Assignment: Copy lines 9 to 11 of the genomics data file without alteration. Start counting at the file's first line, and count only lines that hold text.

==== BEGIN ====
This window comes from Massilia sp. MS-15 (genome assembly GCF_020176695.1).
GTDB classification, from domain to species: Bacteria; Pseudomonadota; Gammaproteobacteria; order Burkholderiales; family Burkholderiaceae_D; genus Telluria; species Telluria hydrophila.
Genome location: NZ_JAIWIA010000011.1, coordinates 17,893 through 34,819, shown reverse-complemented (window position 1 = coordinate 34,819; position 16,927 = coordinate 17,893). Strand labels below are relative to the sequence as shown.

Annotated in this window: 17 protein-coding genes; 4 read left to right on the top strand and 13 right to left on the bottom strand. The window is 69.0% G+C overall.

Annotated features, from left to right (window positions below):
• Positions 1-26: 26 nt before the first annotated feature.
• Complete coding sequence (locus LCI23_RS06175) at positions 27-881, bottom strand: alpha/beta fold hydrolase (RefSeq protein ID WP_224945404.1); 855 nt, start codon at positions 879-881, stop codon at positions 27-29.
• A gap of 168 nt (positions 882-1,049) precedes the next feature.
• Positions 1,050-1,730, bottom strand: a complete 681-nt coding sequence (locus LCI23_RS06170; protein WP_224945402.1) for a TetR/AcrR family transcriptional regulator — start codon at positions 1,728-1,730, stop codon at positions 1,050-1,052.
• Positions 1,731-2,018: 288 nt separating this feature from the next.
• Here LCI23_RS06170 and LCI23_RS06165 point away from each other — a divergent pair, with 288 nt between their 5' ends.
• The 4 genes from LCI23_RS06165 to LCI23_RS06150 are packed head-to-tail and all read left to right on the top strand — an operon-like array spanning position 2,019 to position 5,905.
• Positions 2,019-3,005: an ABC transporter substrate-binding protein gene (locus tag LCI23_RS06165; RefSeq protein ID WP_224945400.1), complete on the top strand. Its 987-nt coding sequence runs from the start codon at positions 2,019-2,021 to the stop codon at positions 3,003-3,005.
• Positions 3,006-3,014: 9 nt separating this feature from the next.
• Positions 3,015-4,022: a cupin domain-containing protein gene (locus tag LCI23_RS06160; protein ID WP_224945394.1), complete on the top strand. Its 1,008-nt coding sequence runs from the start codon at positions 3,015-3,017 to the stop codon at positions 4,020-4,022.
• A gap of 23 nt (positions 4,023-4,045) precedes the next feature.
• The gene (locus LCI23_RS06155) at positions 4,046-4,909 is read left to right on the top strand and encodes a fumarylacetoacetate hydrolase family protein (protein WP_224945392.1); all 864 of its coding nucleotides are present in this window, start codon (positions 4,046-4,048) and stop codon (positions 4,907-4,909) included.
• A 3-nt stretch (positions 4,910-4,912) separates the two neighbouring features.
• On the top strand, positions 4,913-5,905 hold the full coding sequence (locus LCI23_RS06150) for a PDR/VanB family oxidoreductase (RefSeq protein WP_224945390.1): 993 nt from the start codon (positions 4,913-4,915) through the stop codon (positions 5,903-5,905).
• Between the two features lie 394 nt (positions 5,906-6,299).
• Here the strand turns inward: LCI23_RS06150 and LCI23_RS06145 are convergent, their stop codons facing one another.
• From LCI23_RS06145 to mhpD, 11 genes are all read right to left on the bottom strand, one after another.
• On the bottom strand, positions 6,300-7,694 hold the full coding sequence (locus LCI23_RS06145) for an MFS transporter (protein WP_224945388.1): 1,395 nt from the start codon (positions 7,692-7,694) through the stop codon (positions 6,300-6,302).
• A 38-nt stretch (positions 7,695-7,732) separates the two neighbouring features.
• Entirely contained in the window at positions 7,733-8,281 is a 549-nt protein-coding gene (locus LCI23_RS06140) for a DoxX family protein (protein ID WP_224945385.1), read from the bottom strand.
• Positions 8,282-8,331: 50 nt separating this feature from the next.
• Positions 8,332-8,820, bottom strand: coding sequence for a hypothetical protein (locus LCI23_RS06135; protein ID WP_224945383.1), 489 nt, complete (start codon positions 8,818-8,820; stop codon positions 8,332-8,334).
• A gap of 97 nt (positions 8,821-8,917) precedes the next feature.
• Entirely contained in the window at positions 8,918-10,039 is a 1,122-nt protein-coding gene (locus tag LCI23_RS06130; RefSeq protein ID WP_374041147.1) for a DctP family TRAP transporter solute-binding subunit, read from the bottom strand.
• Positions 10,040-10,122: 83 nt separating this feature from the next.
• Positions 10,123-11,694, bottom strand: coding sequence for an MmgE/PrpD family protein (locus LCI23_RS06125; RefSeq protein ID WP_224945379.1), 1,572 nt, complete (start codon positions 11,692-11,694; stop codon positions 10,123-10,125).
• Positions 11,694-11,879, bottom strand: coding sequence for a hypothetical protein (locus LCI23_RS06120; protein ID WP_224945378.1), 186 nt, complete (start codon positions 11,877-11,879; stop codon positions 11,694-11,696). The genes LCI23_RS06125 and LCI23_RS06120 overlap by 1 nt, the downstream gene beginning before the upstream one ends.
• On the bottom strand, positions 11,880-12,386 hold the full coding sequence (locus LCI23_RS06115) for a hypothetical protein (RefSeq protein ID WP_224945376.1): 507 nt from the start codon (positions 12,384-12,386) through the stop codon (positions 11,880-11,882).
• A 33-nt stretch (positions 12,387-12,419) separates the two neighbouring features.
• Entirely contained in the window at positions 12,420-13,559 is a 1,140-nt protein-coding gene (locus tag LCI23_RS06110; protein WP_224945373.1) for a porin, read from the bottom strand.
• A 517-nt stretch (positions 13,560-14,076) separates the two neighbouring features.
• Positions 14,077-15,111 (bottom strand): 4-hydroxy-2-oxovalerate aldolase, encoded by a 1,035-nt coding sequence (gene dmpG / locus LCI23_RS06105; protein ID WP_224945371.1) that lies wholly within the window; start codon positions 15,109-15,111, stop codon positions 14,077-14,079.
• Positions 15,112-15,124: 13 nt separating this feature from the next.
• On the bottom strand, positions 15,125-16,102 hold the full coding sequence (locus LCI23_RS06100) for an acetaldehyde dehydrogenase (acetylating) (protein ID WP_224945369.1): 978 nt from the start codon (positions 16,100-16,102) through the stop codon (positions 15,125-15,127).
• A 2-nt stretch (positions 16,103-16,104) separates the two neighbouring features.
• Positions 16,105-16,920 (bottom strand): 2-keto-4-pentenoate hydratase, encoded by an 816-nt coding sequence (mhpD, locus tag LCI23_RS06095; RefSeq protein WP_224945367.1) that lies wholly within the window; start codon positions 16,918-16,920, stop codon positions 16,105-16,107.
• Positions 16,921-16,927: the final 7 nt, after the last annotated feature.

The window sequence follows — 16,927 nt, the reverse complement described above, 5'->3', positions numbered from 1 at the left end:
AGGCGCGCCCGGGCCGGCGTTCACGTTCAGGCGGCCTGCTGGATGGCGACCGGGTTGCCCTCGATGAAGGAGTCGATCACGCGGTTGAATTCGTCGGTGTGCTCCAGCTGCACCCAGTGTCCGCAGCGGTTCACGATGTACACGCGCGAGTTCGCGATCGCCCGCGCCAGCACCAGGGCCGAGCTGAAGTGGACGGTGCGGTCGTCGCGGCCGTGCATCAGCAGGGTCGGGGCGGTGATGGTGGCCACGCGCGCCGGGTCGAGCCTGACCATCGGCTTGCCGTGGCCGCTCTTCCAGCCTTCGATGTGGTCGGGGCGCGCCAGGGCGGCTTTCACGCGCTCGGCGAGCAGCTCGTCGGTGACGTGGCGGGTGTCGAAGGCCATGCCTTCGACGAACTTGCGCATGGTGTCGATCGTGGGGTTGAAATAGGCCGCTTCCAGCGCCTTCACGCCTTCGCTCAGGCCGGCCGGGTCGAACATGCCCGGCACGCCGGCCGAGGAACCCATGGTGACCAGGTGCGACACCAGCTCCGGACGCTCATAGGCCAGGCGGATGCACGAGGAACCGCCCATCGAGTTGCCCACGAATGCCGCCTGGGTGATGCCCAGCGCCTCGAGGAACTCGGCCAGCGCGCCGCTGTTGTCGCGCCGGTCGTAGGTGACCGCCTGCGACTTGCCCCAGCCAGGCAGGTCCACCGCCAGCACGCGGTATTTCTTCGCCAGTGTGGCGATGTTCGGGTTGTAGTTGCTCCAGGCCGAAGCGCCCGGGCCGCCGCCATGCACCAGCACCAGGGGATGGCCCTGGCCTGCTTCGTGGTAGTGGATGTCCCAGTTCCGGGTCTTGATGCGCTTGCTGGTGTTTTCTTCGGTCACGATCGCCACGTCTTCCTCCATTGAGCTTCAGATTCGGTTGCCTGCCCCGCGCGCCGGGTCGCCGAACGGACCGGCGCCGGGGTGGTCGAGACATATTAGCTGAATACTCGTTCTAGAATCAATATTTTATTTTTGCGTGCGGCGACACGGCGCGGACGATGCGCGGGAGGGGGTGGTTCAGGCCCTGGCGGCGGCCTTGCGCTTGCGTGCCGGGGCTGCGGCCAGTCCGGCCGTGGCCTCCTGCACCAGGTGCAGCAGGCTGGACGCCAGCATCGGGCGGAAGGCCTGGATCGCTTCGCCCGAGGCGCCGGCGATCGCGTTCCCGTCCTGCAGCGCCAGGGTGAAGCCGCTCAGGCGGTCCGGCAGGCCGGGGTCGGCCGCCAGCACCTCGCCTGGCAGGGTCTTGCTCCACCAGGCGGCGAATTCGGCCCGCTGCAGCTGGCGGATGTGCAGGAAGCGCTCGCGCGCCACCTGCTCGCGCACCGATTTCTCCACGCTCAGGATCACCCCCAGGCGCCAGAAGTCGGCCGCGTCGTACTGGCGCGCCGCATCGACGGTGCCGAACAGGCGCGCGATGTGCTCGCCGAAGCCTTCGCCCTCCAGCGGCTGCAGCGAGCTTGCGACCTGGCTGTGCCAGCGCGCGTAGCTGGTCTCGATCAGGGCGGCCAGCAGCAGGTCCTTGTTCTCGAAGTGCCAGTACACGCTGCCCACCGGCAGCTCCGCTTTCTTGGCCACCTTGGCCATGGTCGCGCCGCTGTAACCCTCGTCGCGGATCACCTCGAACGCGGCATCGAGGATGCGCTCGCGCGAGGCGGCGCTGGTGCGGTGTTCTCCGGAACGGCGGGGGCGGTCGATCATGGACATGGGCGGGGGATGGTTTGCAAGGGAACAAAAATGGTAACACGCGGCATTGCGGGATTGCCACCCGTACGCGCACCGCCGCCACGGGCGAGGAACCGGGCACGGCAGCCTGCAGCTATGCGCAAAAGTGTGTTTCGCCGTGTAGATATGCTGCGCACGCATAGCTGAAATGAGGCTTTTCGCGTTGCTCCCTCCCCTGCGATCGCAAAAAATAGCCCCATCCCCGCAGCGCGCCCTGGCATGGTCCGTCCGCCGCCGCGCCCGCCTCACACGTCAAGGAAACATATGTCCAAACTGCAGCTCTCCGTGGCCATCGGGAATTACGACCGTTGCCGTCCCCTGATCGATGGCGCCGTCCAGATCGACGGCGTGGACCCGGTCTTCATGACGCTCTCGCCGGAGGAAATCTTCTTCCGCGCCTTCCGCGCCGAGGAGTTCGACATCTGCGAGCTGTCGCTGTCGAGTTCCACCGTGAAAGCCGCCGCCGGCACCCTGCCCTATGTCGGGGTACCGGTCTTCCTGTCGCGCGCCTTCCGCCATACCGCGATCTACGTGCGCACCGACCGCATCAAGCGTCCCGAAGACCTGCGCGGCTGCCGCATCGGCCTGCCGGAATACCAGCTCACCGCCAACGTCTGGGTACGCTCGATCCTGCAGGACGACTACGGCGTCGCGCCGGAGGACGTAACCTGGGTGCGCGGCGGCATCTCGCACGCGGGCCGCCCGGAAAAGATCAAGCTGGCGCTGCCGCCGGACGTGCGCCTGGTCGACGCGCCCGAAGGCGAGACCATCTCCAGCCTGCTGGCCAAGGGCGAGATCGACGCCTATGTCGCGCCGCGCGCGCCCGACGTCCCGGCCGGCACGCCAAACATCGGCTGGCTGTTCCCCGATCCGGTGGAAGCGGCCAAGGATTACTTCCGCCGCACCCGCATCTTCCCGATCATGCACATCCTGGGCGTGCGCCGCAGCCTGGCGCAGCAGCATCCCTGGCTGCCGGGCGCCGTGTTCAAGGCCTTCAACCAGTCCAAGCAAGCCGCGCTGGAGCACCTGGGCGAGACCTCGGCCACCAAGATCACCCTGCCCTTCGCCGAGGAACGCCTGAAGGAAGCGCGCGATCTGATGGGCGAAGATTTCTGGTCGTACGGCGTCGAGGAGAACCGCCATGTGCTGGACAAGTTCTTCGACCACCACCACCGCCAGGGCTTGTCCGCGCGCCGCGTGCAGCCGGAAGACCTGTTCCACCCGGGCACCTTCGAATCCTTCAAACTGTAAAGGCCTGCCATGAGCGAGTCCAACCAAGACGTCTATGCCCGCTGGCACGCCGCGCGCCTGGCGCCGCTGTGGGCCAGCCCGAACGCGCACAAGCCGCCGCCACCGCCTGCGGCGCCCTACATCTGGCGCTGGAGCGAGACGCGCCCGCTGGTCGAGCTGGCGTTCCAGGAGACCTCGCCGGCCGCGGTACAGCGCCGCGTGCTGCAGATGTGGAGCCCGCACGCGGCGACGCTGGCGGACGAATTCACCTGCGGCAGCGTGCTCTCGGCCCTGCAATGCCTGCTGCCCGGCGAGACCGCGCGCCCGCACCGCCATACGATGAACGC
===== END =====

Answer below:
• Positions 1,050-1,730, bottom strand: a complete 681-nt coding sequence (locus LCI23_RS06170; protein WP_224945402.1) for a TetR/AcrR family transcriptional regulator — start codon at positions 1,728-1,730, stop codon at positions 1,050-1,052.
• Positions 1,731-2,018: 288 nt separating this feature from the next.
• Here LCI23_RS06170 and LCI23_RS06165 point away from each other — a divergent pair, with 288 nt between their 5' ends.